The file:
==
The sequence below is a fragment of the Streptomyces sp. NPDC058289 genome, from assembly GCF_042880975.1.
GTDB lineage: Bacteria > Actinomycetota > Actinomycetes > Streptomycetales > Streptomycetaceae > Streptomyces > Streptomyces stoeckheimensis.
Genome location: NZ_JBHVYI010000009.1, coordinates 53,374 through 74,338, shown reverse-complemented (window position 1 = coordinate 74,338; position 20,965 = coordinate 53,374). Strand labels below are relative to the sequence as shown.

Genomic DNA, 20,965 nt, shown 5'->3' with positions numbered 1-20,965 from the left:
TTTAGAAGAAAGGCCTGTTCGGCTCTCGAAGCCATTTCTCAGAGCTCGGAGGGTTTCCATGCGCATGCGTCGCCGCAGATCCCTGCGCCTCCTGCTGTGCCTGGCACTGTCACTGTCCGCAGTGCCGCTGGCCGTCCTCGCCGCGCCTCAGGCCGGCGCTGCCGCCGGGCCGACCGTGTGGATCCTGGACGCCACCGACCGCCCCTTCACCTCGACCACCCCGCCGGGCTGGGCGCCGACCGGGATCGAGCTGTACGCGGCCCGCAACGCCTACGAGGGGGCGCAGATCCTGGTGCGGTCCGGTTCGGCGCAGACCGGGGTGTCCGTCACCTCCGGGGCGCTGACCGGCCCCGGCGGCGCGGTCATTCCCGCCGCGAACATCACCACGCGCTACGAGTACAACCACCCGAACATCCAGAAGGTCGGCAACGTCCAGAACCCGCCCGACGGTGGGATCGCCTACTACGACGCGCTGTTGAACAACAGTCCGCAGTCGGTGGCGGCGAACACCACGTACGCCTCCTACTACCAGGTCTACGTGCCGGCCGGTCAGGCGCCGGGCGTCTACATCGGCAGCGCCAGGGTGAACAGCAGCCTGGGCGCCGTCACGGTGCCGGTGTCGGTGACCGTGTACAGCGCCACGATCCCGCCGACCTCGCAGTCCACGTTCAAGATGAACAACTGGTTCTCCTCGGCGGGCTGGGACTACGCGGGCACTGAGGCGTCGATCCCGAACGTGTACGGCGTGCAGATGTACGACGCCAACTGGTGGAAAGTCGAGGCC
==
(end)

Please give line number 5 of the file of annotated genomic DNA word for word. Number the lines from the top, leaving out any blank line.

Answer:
TTTAGAAGAAAGGCCTGTTCGGCTCTCGAAGCCATTTCTCAGAGCTCGGAGGGTTTCCATGCGCATGCGTCGCCGCAGATCCCTGCGCCTCCTGCTGTGCCTGGCACTGTCACTGTCCGCAGTGCCGCTGGCCGTCCTCGCCGCGCCTCAGGCCGGCGCTGCCGCCGGGCCGACCGTGTGGATCCTGGACGCCACCGACCGCCCCTTCACCTCGACCACCCCGCCGGGCTGGGCGCCGACCGGGATCGAGCTGTACGCGGCCCGCAACGCCTACGAGGGGGCGCAGATCCTGGTGCGGTCCGGTTCGGCGCAGACCGGGGTGTCCGTCACCTCCGGGGCGCTGACCGGCCCCGGCGGCGCGGTCATTCCCGCCGCGAACATCACCACGCGCTACGAGTACAACCACCCGAACATCCAGAAGGTCGGCAACGTCCAGAACCCGCCCGACGGTGGGATCGCCTACTACGACGCGCTGTTGAACAACAGTCCGCAGTCGGTGGCGGCGAACACCACGTACGCCTCCTACTACCAGGTCTACGTGCCGGCCGGTCAGGCGCCGGGCGTCTACATCGGCAGCGCCAGGGTGAACAGCAGCCTGGGCGCCGTCACGGTGCCGGTGTCGGTGACCGTGTACAGCGCCACGATCCCGCCGACCTCGCAGTCCACGTTCAAGATGAACAACTGGTTCTCCTCGGCGGGCTGGGACTACGCGGGCACTGAGGCGTCGATCCCGAACGTGTACGGCGTGCAGATGTACGACGCCAACTGGTGGAAAGTCGAGGCC